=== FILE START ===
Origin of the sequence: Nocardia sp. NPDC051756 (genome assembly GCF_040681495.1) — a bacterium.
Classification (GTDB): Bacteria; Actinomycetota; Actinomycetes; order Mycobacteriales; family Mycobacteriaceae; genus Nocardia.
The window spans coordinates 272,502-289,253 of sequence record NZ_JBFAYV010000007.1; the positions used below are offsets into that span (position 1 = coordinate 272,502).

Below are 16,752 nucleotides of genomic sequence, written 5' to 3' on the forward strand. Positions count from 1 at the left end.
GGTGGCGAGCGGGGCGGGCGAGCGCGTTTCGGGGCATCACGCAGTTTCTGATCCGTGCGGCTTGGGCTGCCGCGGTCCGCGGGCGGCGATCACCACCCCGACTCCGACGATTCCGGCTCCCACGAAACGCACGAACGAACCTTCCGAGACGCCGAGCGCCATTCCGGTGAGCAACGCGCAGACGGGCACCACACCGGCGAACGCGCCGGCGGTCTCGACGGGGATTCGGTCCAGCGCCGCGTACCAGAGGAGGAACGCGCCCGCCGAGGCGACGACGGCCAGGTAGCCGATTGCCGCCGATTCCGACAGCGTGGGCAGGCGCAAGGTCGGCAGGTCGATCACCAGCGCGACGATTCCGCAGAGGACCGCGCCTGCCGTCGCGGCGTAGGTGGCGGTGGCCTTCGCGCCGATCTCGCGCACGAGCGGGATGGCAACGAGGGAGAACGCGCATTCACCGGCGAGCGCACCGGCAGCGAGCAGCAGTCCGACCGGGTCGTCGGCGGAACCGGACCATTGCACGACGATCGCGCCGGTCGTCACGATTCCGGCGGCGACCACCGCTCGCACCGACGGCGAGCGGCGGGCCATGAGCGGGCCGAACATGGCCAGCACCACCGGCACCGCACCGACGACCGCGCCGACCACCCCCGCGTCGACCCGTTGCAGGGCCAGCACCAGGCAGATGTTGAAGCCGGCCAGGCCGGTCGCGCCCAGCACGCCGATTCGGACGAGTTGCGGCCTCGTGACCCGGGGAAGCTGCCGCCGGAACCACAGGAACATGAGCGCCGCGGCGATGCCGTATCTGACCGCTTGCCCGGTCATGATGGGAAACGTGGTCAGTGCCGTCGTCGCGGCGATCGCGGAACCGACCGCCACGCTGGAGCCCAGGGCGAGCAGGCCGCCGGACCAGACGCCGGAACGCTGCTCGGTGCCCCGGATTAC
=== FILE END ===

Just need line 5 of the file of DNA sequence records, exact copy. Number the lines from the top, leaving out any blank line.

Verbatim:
GGTGGCGAGCGGGGCGGGCGAGCGCGTTTCGGGGCATCACGCAGTTTCTGATCCGTGCGGCTTGGGCTGCCGCGGTCCGCGGGCGGCGATCACCACCCCGACTCCGACGATTCCGGCTCCCACGAAACGCACGAACGAACCTTCCGAGACGCCGAGCGCCATTCCGGTGAGCAACGCGCAGACGGGCACCACACCGGCGAACGCGCCGGCGGTCTCGACGGGGATTCGGTCCAGCGCCGCGTACCAGAGGAGGAACGCGCCCGCCGAGGCGACGACGGCCAGGTAGCCGATTGCCGCCGATTCCGACAGCGTGGGCAGGCGCAAGGTCGGCAGGTCGATCACCAGCGCGACGATTCCGCAGAGGACCGCGCCTGCCGTCGCGGCGTAGGTGGCGGTGGCCTTCGCGCCGATCTCGCGCACGAGCGGGATGGCAACGAGGGAGAACGCGCATTCACCGGCGAGCGCACCGGCAGCGAGCAGCAGTCCGACCGGGTCGTCGGCGGAACCGGACCATTGCACGACGATCGCGCCGGTCGTCACGATTCCGGCGGCGACCACCGCTCGCACCGACGGCGAGCGGCGGGCCATGAGCGGGCCGAACATGGCCAGCACCACCGGCACCGCACCGACGACCGCGCCGACCACCCCCGCGTCGACCCGTTGCAGGGCCAGCACCAGGCAGATGTTGAAGCCGGCCAGGCCGGTCGCGCCCAGCACGCCGATTCGGACGAGTTGCGGCCTCGTGACCCGGGGAAGCTGCCGCCGGAACCACAGGAACATGAGCGCCGCGGCGATGCCGTATCTGACCGCTTGCCCGGTCATGATGGGAAACGTGGTCAGTGCCGTCGTCGCGGCGATCGCGGAACCGACCGCCACGCTGGAGCCCAGGGCGAGCAGGCCGCCGGACCAGACGCCGGAACGCTGCTCGGTGCCCCGGATTAC